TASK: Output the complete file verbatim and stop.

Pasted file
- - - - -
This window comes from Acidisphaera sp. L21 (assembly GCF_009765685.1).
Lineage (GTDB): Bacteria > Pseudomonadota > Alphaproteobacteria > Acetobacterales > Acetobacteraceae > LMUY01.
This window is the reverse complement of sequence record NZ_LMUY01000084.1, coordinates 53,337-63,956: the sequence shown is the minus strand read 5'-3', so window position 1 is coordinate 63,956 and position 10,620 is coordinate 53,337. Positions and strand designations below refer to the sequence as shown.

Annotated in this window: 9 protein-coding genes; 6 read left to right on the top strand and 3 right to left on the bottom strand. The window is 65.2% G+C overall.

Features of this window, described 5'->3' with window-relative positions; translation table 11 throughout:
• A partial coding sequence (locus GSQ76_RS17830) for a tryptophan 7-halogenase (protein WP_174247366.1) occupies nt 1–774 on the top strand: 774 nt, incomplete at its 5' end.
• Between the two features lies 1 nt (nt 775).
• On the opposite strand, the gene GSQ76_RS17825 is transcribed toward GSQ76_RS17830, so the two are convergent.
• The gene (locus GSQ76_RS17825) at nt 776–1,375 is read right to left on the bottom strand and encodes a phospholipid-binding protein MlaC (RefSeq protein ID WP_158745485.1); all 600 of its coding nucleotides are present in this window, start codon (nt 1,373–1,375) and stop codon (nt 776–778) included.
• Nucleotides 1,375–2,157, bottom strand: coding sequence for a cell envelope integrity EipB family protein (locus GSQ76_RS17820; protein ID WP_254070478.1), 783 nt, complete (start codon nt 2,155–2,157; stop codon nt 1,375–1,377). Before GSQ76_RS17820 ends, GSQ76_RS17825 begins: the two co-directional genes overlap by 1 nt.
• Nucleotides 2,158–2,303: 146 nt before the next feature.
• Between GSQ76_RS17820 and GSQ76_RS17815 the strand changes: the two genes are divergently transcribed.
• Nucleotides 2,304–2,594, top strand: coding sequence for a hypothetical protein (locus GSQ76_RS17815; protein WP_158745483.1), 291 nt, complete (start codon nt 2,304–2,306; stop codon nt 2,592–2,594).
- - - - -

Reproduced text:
This window comes from Acidisphaera sp. L21 (assembly GCF_009765685.1).
Lineage (GTDB): Bacteria > Pseudomonadota > Alphaproteobacteria > Acetobacterales > Acetobacteraceae > LMUY01.
This window is the reverse complement of sequence record NZ_LMUY01000084.1, coordinates 53,337-63,956: the sequence shown is the minus strand read 5'-3', so window position 1 is coordinate 63,956 and position 10,620 is coordinate 53,337. Positions and strand designations below refer to the sequence as shown.

Annotated in this window: 9 protein-coding genes; 6 read left to right on the top strand and 3 right to left on the bottom strand. The window is 65.2% G+C overall.

Features of this window, described 5'->3' with window-relative positions; translation table 11 throughout:
• A partial coding sequence (locus GSQ76_RS17830) for a tryptophan 7-halogenase (protein WP_174247366.1) occupies nt 1–774 on the top strand: 774 nt, incomplete at its 5' end.
• Between the two features lies 1 nt (nt 775).
• On the opposite strand, the gene GSQ76_RS17825 is transcribed toward GSQ76_RS17830, so the two are convergent.
• The gene (locus GSQ76_RS17825) at nt 776–1,375 is read right to left on the bottom strand and encodes a phospholipid-binding protein MlaC (RefSeq protein ID WP_158745485.1); all 600 of its coding nucleotides are present in this window, start codon (nt 1,373–1,375) and stop codon (nt 776–778) included.
• Nucleotides 1,375–2,157, bottom strand: coding sequence for a cell envelope integrity EipB family protein (locus GSQ76_RS17820; protein ID WP_254070478.1), 783 nt, complete (start codon nt 2,155–2,157; stop codon nt 1,375–1,377). Before GSQ76_RS17820 ends, GSQ76_RS17825 begins: the two co-directional genes overlap by 1 nt.
• Nucleotides 2,158–2,303: 146 nt before the next feature.
• Between GSQ76_RS17820 and GSQ76_RS17815 the strand changes: the two genes are divergently transcribed.
• Nucleotides 2,304–2,594, top strand: coding sequence for a hypothetical protein (locus GSQ76_RS17815; protein WP_158745483.1), 291 nt, complete (start codon nt 2,304–2,306; stop codon nt 2,592–2,594).